I’m a New York City girl. I’d never camped overnight in a tent in my life—the closest was when I was 18 and slept in a van at a festival—until a couple of years ago, when I got a chance to see one of my favorite bands, Nathaniel Rateliff & The Night Sweats, at the Gorge Amphitheatre in Washington state. I was excited for the show, but also not in the best shape for a first camping trip: I was nearly eight months pregnant, and I was getting married just two weeks later.
In hindsight, our decision to go seems a little ridiculous—cavalier, even—but my soon-to-be
husband, Preston, and I knew it’d be the last chance we’d get to do something like that before the baby came, so I packed a pregnancy pillow and hoped for the best. We drove south from our place in Vancouver, picking up a tent and provisions along the way. When we arrived at the Gorge the night before the concert, everybody looked at me like, Do you even know where the nearest bathroom is? And where was the nearest doctor? Not even close.
Still, when we woke up in the morning to a bright, sunny day, it was everything I thought it would be—the mountains were epic. It was the end of the summer and incredibly hot, so we decided to go swimming nearby, in the Columbia River. I didn’t have a bathing suit, but I was pretty sure I could get away with swimming in my black underwear. We headed to a remote part of the river, but as I swam around, I looked over toward the shore and saw four hipster-looking guys about to come in. I told my husband, “I think that’s the band”—and it was.
I was really excited to meet them, but I was also wondering how I was going to get out of the water without them realizing I was in my underwear. To be fair, they didn’t have bathing suits either—nobody was naked, but everybody was definitely in their underwear. This, I realized, was what camping was all about. Besides, I was pregnant; I figured that if they saw me getting out of the river in my underwear, they’d look away.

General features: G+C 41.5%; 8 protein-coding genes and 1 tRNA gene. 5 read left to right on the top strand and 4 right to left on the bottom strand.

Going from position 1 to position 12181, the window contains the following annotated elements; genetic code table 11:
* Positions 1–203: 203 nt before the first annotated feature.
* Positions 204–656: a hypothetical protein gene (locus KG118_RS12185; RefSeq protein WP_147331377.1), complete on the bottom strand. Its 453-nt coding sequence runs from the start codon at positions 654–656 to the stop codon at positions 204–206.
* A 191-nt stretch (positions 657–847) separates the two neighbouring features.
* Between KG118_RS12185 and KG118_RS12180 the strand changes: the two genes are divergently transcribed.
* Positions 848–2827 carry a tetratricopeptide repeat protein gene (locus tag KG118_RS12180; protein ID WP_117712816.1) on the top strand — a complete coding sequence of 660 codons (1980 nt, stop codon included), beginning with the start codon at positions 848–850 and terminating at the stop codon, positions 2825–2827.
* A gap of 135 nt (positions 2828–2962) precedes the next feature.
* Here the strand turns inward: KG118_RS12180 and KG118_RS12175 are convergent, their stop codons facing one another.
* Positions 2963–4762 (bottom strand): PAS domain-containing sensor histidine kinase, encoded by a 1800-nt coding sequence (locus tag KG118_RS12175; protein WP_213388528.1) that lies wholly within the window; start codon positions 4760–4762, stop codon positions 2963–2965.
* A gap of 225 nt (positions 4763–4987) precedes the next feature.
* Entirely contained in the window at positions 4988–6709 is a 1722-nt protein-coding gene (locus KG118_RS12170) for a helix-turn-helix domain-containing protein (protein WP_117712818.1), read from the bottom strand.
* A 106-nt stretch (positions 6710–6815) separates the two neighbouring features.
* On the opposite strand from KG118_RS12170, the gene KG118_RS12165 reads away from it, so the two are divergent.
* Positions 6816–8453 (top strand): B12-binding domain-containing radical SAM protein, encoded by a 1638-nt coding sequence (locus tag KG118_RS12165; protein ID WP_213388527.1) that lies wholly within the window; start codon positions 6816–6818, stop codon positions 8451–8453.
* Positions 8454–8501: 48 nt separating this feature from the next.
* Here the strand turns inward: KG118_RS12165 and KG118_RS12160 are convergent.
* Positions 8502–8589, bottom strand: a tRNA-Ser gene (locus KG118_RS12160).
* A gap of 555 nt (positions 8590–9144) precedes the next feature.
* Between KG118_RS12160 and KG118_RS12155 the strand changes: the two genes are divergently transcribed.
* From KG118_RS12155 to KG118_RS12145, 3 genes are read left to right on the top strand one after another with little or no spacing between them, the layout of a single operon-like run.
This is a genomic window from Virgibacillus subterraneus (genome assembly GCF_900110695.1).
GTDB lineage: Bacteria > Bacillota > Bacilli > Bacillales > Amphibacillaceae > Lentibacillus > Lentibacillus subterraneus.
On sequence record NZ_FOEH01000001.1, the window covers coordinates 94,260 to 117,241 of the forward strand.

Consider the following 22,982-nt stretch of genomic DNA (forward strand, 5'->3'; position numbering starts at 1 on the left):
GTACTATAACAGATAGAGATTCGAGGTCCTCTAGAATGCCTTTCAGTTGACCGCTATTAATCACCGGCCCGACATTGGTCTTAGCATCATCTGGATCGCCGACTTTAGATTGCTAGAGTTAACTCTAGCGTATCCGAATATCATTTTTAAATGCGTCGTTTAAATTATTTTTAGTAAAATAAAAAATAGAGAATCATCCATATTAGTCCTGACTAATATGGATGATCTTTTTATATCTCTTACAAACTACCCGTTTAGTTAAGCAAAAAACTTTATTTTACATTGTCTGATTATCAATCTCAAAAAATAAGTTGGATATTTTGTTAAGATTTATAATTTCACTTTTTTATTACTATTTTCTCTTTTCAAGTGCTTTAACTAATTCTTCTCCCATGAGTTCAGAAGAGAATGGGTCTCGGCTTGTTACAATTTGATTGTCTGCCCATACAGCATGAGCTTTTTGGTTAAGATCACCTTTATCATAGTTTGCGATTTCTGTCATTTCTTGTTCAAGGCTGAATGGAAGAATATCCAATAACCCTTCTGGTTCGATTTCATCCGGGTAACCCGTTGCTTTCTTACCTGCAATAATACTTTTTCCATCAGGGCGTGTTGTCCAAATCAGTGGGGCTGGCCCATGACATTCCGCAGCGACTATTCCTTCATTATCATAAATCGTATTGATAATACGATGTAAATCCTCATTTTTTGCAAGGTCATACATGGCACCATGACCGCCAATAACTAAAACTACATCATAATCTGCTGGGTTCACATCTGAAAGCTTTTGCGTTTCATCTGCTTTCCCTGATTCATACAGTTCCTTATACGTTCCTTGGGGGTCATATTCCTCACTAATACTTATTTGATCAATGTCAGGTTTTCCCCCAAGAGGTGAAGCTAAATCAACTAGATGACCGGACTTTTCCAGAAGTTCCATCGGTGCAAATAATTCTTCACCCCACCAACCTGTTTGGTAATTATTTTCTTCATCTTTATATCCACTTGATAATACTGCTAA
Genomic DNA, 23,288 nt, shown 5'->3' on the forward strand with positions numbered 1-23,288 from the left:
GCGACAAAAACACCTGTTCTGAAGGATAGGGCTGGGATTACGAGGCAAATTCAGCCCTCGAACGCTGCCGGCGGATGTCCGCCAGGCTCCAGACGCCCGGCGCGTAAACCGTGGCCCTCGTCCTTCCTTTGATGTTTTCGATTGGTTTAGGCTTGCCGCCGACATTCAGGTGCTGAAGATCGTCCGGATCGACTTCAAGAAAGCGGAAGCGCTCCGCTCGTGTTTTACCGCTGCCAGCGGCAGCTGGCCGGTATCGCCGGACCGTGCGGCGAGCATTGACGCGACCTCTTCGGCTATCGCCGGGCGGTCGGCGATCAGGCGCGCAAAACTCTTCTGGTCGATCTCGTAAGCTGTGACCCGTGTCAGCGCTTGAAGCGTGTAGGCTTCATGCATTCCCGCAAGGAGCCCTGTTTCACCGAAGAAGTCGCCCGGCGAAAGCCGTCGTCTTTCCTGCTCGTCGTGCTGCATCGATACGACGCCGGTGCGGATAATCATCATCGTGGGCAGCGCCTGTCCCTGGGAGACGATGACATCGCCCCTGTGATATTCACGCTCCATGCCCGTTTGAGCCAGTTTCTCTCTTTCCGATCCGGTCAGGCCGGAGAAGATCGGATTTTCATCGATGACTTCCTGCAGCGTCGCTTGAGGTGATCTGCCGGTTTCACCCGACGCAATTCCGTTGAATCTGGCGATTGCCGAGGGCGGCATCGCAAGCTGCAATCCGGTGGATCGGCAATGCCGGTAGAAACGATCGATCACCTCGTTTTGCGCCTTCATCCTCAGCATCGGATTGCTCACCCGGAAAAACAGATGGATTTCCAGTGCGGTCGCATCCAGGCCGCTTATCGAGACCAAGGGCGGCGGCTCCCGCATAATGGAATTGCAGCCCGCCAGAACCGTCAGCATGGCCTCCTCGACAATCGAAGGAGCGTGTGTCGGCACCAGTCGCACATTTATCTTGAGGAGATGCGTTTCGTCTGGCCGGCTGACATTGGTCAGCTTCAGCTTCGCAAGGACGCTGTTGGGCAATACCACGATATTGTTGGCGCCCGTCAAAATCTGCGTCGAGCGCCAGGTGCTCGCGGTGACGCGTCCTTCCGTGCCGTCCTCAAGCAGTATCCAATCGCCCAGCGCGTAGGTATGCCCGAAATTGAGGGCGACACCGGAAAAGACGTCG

I got out of the water and covered up with a towel so I could go say hi, but as I was putting my shoes on, I realized that my engagement ring was missing. I shrieked—and that’s how we met the band. They introduced themselves, and then the conversation went something like: “Oh my God, I really love your music; oh my God, I can’t find my ring.” One of them, either the piano player or the guy following them around getting documentary footage, finally found it in the brambles.
The show itself was terrific, and we ended up keeping in touch with the band. The following summer, my husband and I were in Nice working on Riviera, and the band came to play the Nice Jazz Festival, so after their show, we all decided to go swimming in the Mediterranean. Believe it or not, while we were at the beach, Preston lost his wedding ring. The band thought that was hysterical. We went to ask the lifeguards if anyone had found it, only I mixed up the French words for “lost” and “found,” so instead of telling the lifeguard that I’d lost a wedding ring, I told him I’d found one. He responded enthusiastically, which made me think that he’d found it.
While this might sound like it was frustrating, I actually didn’t feel the same sense of panic as when I’d lost my engagement ring at the Gorge. We had put off getting married for a long time because, even though I’m an actress, I find the idea of planning an event and getting dolled-up and being the center of attention to be really stressful. Losing the ring just added to that. But the second time, when we were married, I was in a place where I had much more of a sense of peace and security. Also, it was easier to have him be the one that lost it.
Mostly, though, there was something poetic about it being lost—the idea of this gold ring sinking to the bottom of the Mediterranean Sea. Would it end up on another continent? Or in a whale’s mouth? Or would someone on the beach with a metal detector find it and cash it in for a sandwich? I’ll never know.
Emmy Award–nominated actress Julia Stiles stars in the comedic crime drama Hustlers, which is due out September 13.